September 10th is the official UN World Suicide Prevention Day.
Unfortunately, Australia has one of the worst suicide rates in the Western World, with the figures increasing year-on-year.
THE TROUBLING STATISTICS
In 2016, the suicide rate in Australia was 5.7 deaths per 100,000 people, ranking us 51st in the World, which is a shocking statistic.
Deaths from suicide occur among males at a rate three times greater than that for females. In 2016, the standardised death rate for males was 17.8 deaths per 100,000 people, while for females it was 5.8 deaths per 100,000 people.
48% of all suicides in Oz in the year 2000 were by 35 to 64-year-olds; an additional 13% were by 65 year olds and over. The suicide rates for children younger than 15 years is estimated to have increased by 92% between the 1960s to 1990s. Suicide rates are generally higher amongst males, rural and regional dwellers, Aboriginal and Torres Strait Islander people.
Suicide prevention researcher, Gerry Georgatos has found that suicide rates among Aboriginal and Torres Strait Islander people, particularly in the Kimberley, Northern Territory and far north Queensland regions, are among the highest in the world. He describes the high rates as “a humanitarian crisis.”
SUICIDE AFFECTS EVERYONE
Suicide destroys families.
For both those who lose someone to suicide and those who have attempted themselves, the impact is profound. And often, these experiences overlap.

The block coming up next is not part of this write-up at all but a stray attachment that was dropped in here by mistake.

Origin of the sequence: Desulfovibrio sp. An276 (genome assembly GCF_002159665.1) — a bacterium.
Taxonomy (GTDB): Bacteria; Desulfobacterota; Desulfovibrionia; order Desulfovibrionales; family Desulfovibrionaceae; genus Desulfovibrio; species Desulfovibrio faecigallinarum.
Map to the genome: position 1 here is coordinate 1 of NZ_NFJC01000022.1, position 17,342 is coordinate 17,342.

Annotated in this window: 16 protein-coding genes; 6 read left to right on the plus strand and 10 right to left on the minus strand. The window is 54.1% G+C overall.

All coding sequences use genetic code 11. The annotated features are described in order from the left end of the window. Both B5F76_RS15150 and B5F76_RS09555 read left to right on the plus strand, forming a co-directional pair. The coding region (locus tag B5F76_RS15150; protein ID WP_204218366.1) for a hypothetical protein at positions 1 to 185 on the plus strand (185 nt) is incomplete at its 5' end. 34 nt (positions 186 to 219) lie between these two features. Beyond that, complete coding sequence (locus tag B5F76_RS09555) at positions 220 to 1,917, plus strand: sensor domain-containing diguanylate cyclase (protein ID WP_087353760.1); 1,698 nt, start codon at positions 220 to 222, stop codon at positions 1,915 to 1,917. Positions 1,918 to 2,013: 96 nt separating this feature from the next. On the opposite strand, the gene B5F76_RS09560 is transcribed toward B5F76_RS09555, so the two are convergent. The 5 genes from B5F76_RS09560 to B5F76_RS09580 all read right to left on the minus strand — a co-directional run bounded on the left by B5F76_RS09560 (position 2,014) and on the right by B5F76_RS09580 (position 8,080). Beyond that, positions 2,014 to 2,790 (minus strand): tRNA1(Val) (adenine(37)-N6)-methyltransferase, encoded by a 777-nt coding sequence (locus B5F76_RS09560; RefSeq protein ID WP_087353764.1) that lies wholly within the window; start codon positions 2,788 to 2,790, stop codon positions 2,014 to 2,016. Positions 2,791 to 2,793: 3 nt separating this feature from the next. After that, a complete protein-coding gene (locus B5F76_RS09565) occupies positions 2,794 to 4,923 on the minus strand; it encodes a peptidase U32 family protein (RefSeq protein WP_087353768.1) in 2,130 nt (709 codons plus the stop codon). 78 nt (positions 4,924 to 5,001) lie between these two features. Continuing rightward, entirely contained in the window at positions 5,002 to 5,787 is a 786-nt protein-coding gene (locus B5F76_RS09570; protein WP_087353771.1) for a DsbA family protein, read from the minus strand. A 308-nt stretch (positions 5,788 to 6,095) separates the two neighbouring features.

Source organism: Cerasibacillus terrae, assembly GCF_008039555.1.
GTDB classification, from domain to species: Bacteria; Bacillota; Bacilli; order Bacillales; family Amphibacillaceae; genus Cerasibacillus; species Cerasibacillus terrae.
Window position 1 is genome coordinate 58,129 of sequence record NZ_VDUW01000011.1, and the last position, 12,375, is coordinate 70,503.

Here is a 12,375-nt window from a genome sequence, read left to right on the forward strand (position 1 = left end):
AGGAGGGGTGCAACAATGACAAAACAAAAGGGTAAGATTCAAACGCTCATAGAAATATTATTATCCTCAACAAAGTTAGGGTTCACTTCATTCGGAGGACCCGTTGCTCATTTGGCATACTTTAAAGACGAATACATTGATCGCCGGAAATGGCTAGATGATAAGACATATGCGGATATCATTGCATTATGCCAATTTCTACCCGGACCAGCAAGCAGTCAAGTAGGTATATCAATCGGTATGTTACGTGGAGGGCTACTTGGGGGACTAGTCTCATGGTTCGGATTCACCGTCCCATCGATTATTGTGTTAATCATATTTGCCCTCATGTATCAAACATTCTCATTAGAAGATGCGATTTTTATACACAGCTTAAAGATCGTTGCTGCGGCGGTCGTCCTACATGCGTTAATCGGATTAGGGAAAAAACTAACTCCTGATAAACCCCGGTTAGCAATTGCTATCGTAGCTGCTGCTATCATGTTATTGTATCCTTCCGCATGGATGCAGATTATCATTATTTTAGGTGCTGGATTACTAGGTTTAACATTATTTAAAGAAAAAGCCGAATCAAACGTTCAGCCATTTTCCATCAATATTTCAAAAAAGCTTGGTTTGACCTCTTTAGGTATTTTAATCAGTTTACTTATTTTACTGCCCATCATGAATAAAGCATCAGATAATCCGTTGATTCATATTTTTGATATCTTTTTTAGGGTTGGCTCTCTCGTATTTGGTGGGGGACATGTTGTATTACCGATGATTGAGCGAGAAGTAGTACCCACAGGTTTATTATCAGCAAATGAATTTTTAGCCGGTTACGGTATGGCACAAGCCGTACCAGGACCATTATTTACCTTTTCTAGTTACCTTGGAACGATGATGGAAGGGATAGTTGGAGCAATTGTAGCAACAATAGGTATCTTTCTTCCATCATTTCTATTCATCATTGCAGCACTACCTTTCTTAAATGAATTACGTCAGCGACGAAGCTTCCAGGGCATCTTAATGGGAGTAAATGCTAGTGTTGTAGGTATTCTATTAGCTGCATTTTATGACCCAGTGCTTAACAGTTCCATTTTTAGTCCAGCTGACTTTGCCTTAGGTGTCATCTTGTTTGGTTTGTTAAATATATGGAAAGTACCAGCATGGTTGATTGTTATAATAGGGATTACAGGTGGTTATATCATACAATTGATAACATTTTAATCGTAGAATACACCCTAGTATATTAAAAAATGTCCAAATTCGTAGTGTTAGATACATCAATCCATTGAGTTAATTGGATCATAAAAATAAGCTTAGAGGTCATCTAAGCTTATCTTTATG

For those who have felt the loss of a loved one to suicide, they have a higher risk of developing major depression, post-traumatic stress disorder and suicidal behaviors themselves.
The semicolon tattoo was popularized by Amy Bleuel and is dedicated to the prevention of suicide through raising public awareness of depression and equipping communities and individuals with tools to promote mental health.
Having struggled with depression, addiction, and difficult personal circumstances, particularly after being raped and her father died by suicide, Amy wanted something to commemorate her survival.
In 2013, she founded the faith-based nonprofit Project Semicolon, which chose a semicolon as a symbol because it’s “used when an author could’ve chosen to end their sentence, but chose not to. The author is you and the sentence is your life.”